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Re: always true warning

From: Bernd Strieder
Subject: Re: always true warning
Date: Fri, 22 Dec 2006 15:49:30 +0100
User-agent: KNode/0.10.1

Hello, wrote:

> Bernd Strieder wrote:
>> The clean way means (partially) specializing your template, and
>> remove the comparisions from the code for unsigned. If your template
>> itself is too large, you could perhaps forward the member functions
>> with those comparision to other template functions, which you could
>> specialize more easily.
> I was thinking about this, but is it possible at all without having
> specialize for all types? (char, int, long, long long)

You could define one version of the template for the signed types and
another one for the unsigned types, and forward through another
template, which needs only one-liners. You will have to specialize for
all the types, but you can minimize their implementations, like:


template <typename S> 
void signed_version(const S&);

template <typename S> 
void signed_version(const S& s)
  // tons of code
  if (s < 0 )

template <typename U> 
void unsigned_version(const U&);

template <typename U> 
void unsigned_version(const U& s)
  // tons of code

template <typename T>
void general_version(const T&);

template <>
void general_version<unsigned int>(const unsigned int &);

template <>
void general_version<unsigned int>(const unsigned int &i)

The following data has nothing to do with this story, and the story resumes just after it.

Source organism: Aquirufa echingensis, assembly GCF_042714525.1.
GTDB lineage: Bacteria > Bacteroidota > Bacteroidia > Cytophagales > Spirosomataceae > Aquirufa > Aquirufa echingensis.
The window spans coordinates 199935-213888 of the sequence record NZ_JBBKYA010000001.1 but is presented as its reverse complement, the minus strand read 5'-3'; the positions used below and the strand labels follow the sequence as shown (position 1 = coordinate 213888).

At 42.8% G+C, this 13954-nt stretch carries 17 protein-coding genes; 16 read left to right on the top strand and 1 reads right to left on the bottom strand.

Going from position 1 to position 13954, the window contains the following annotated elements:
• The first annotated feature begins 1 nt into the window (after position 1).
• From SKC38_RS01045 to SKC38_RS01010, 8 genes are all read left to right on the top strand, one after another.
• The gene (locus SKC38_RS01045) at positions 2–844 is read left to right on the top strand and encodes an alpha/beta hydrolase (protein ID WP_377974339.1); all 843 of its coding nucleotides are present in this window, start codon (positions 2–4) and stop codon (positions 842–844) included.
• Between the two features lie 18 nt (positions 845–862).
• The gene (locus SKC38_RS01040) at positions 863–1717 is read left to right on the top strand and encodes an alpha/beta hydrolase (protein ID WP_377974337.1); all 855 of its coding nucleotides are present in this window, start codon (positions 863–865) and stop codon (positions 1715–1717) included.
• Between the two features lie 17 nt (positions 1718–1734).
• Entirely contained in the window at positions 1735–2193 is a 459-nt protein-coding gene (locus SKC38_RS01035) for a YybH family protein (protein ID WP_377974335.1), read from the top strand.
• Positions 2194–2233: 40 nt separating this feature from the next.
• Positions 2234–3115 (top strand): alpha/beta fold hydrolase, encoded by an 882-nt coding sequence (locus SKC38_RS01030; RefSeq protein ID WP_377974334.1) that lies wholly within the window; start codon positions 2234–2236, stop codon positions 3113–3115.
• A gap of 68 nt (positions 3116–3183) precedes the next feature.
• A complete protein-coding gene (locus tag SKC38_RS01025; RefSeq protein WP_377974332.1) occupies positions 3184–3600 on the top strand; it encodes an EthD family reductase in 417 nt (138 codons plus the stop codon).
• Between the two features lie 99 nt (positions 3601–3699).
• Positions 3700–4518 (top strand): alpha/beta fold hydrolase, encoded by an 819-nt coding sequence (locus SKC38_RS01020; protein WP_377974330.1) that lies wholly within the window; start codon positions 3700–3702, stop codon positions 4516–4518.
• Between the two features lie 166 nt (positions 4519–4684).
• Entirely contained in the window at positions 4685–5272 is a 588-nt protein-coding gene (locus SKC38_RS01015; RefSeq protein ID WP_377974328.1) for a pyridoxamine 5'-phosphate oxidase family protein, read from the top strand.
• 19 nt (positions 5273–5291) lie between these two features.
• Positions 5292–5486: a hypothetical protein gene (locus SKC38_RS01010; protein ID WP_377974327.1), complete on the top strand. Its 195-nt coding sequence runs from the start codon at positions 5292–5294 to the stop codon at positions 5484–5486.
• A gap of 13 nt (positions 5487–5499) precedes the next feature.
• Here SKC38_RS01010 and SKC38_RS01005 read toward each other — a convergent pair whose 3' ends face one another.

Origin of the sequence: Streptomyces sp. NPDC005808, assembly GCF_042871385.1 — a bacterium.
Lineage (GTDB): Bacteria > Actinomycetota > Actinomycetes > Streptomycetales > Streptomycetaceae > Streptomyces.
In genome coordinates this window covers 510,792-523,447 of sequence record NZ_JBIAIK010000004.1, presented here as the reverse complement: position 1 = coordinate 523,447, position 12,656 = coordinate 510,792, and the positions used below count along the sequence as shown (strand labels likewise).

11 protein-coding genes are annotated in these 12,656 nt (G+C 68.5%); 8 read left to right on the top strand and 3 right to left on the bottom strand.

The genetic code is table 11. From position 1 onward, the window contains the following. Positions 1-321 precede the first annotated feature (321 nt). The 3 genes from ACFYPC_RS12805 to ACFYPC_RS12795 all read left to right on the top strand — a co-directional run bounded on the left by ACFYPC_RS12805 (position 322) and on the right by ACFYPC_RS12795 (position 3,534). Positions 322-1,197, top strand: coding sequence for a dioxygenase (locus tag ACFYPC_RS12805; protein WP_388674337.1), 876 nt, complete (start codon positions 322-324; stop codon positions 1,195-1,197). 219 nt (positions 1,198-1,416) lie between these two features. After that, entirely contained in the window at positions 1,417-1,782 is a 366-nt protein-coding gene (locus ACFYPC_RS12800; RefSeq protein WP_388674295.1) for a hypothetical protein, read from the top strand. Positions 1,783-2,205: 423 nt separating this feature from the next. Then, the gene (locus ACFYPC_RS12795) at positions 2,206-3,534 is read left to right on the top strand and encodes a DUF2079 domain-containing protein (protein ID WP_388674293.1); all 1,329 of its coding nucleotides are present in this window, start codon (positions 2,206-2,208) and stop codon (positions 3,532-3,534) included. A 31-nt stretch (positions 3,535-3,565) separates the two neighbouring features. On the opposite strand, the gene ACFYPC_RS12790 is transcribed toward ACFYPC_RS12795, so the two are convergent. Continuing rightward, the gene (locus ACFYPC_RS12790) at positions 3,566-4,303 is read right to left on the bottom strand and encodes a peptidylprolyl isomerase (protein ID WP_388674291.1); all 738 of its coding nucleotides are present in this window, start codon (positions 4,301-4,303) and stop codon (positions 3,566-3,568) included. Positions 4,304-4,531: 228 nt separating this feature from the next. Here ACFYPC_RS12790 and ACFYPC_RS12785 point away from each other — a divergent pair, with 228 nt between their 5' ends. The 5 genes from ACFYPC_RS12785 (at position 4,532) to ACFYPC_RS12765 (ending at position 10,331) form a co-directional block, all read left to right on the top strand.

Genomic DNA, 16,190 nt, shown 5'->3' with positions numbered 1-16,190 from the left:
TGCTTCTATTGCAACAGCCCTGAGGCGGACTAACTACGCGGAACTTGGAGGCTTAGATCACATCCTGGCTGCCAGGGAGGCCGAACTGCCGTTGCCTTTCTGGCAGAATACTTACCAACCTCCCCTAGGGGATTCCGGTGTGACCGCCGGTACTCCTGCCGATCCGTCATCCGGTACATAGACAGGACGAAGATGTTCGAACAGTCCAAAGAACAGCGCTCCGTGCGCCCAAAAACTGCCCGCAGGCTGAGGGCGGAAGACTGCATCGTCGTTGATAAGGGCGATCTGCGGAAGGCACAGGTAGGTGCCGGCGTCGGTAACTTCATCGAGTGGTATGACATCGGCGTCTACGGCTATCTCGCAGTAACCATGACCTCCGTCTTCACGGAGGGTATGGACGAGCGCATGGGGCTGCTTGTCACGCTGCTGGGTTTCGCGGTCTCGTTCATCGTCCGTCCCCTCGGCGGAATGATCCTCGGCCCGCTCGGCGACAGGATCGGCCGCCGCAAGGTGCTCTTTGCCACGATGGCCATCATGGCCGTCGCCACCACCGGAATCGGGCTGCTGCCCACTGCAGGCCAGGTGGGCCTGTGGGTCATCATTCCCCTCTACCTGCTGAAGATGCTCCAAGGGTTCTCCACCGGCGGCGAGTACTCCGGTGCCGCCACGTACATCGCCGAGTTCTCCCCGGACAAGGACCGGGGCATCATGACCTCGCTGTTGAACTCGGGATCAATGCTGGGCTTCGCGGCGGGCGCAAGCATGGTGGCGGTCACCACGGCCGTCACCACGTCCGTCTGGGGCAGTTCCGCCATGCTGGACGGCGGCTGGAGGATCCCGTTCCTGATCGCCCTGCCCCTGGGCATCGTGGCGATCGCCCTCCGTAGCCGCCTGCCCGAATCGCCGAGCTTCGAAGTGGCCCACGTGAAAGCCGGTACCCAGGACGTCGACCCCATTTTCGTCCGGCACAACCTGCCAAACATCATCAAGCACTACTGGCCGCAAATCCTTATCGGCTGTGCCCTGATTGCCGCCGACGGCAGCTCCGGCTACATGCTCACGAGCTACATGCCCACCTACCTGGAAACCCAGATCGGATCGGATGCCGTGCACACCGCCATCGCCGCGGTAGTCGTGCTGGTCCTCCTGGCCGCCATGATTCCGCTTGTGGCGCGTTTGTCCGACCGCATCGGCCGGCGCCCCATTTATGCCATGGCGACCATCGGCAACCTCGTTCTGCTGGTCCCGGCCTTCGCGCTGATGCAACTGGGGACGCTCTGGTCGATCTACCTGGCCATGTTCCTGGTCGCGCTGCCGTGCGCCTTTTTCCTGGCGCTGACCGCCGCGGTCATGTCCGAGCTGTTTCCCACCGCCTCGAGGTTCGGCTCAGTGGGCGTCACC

unsigned_version<unsigned int)(i); // forward

template <>
void general_version<unsigned long>(const unsigned long &);

template <>
void general_version<unsigned long>(const unsigned long &i)
   unsigned_version<unsigned long)(i); // forward

// more specializations of general_version for signed and unsigned types

template <typename Integer>
struct fuzzy

   void method(const Integer& i)
                general_version(i); // invoke the dispatcher on signedness


// No need to specialize template class fuzzy, if only one method needs
special treatment.


I think I would prefer the warning in your case, if there are no other
reasons for the template hackery, then it should not be done. If you
have the same problem in more instances, then creating a custom traits
class might be helpful, i.e. make general_version to a class and put
the things depending on the integer type into it as typedefs or
whatever, just extending the idea. Maybe you could use existing traits
classes, like those from boost, I think they include signedness.

I'm probably not reachable until next year, so I have to hope there are
competent people to help you still reading, if you have more questions.

Bernd Strieder

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